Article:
Gerry to note, I snapped a 3/8" bit, which was carbide body with PCD tips!
There are a few thoughts on this. It really depends on what you're doing.
For harder materials, pocketing may be the way to go. Especially if it's a long run with many holes. You might think that you're wearing the bit more but it may not be necessarily true. If you pocket and use a large enough bit, you can take deeper cuts, even through cuts, and take more aggressive rough cuts. You'll generate less heat since you're cuting more on the edge of the tool which is way more efficient than the bottom. The finish pass would then be the full depth profile. You'll actually get better tolerances this way, and it's the way they do it in metals. Some CAM (even Cut2D) have rest machining for pocket clearance as well. If you profile cut the holes, you'd normally have lower doc since you have full width bit engagement. You're climb cutting on one side and conventional on the other, so the bit wants to move toward the conventional side. If your machine is not super-ridgid, you'll have tolerance issues. I understand m machine is not the stiffest, therefore to achieve a certain tolerance, I run finish pass on 'mission critical' features.
For larger holes, it may be beneficial to do a drill op on the center of the holes and fix the soon-to-be slugs down with screws, before cutting the profiles out. Another way would be to onion skin with a larger bit, then come back with a smaller bit to profile cut the rest out. The smaller bit won't grab as much, and the onion skin will prevent the slug form binding the bit. Yet another way, and probably only worthwile if you had to do a large run, or have many holes, is either to raise the workpiece, or create a fixture with pockets or holes, this way the slugs fall down and out of the way. Yet another way would be to tack the slugs down with a 23ga pinner.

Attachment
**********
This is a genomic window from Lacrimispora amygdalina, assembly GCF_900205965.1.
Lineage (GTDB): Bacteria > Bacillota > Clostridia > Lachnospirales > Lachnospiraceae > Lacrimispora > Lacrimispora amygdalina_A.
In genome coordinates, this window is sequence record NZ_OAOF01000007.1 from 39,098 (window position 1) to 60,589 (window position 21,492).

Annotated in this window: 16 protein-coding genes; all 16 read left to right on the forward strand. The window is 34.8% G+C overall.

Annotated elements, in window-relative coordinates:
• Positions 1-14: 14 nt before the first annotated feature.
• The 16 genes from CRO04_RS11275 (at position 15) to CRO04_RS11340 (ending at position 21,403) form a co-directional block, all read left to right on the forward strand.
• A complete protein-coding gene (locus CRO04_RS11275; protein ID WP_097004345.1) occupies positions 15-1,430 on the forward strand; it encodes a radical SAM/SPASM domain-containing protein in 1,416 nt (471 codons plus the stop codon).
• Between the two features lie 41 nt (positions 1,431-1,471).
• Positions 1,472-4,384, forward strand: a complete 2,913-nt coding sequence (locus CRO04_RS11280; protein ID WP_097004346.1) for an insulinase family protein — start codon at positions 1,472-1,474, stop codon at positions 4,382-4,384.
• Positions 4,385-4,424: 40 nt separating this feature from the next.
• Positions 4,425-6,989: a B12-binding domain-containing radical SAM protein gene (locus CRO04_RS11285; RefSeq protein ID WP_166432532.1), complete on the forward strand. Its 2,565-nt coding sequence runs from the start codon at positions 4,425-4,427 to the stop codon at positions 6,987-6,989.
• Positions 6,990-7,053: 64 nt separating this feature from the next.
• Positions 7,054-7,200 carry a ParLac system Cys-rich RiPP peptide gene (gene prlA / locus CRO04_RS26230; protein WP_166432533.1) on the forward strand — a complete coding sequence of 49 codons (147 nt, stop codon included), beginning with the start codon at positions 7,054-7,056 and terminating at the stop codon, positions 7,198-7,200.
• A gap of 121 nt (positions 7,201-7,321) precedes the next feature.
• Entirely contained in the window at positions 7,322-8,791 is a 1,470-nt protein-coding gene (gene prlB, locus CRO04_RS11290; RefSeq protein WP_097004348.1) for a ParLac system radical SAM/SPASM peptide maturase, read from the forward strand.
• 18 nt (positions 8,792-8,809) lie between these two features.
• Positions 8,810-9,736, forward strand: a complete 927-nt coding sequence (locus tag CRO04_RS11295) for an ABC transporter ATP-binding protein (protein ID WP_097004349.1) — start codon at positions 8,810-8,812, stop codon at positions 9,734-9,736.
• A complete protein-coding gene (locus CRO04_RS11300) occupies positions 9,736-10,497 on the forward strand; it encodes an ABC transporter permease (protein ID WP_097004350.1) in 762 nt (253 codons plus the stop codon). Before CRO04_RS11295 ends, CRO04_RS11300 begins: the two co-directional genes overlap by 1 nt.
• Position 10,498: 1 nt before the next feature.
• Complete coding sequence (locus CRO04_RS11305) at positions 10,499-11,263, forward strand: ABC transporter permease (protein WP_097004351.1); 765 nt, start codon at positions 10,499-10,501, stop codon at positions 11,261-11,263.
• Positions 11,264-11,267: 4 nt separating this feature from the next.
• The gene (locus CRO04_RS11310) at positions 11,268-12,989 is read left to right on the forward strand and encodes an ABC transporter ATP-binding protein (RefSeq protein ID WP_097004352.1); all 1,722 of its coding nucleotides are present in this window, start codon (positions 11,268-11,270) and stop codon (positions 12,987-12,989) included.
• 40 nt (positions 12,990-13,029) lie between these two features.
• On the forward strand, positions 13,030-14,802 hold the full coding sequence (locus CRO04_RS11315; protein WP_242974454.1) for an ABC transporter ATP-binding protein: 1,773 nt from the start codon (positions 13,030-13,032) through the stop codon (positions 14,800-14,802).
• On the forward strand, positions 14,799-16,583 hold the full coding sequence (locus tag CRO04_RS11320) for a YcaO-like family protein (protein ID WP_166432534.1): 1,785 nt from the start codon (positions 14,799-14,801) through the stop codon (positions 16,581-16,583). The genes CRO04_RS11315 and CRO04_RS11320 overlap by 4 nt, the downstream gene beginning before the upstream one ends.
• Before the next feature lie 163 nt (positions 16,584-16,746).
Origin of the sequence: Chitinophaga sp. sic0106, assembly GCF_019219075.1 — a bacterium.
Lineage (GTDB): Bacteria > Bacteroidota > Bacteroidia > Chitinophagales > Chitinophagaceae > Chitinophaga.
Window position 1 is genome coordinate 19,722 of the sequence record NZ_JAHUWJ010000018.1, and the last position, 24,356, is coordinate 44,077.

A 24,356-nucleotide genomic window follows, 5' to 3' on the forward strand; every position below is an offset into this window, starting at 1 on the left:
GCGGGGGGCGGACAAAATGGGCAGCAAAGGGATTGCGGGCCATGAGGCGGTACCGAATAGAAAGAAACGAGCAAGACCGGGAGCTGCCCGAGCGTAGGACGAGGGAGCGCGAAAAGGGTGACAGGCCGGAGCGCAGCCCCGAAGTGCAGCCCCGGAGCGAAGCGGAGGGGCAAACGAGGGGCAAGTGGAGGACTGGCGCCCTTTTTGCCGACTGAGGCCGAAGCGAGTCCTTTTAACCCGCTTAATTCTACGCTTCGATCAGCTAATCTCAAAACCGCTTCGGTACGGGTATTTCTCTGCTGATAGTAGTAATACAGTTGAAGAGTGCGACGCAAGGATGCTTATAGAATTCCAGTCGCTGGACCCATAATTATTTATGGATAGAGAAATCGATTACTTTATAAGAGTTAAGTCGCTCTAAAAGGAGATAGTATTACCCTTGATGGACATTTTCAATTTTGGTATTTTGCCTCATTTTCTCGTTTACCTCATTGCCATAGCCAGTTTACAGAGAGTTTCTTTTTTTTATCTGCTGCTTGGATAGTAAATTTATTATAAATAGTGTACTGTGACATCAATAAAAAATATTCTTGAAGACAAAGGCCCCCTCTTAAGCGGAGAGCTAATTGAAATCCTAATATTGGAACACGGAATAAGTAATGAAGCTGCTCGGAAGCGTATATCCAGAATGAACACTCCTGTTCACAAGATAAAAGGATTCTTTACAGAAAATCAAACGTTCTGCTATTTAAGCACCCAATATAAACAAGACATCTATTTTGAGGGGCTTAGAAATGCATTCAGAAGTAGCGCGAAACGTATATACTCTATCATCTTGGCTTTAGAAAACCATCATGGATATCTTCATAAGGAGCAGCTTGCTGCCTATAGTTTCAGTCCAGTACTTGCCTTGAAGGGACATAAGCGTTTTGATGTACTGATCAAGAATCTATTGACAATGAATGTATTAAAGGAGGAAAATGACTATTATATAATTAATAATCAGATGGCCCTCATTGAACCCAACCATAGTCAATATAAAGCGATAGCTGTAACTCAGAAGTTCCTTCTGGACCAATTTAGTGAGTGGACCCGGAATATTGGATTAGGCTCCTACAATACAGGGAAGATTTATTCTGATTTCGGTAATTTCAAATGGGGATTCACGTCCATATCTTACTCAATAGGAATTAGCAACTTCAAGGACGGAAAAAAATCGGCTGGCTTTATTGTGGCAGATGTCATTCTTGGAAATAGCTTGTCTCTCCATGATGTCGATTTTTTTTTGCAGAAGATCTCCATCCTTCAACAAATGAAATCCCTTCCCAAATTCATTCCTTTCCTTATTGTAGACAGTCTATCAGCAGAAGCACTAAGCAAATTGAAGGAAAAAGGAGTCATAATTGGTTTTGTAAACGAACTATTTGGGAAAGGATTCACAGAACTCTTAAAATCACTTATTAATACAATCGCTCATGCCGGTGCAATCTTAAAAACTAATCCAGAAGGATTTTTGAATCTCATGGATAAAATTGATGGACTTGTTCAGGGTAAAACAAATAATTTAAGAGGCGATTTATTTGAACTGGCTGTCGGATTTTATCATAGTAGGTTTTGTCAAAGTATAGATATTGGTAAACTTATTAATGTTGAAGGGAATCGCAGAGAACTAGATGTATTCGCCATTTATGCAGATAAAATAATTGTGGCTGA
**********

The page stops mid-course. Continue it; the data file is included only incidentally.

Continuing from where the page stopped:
I had to cut out some letters out of thin gauge (1/16") brass sheet. The best way I found was to glue the sheet down with CA glue, let it cure, profile cut the letters, then remove them with acetone. I tried spray adhesive but there is always a little 'creep' and the glue gums up the bits. Plus if you spray a tiny bit of lubricant it will work under the letters and pop them out and ruin them. I got the tip from Ron Reed at precisebits.com.
But yes, when cutting out holes, you'll have to assess the situation and consider the tools you need when deciding whether to pocket or profile.
You might want to use tabs on a 3D relief, like an ornamental, where there are intricate details that may get lost or not be as crisp by sanding the onion skin off.
I did that the other day it don't happen to often but it was cool I lifted it right out all that stayed was the film..
Louie I am subscribed to your you tube channel I really enjoy the videos what did you use to carve the aluminum Harley Davidson logo? Some great work I was showing my wife and Daughter they really like the videos as well.
I really like this Amana spoilboard cutter. The inserts are 2 bucks a piece and they have 4 edges.
My main machine: Multicam MG series (MG101) with original Extratech H971 controller, Minarik servo motors, Electro-Craft BRU-series drives, 4KW Colombo. Let's talk Multicam!
Louie thanks for the information I forgot to ask you what spindle speed and feed rate?
My wife and Daughter have a embroidery machine and are in to basically the same thing but the use fabric so this is up there alley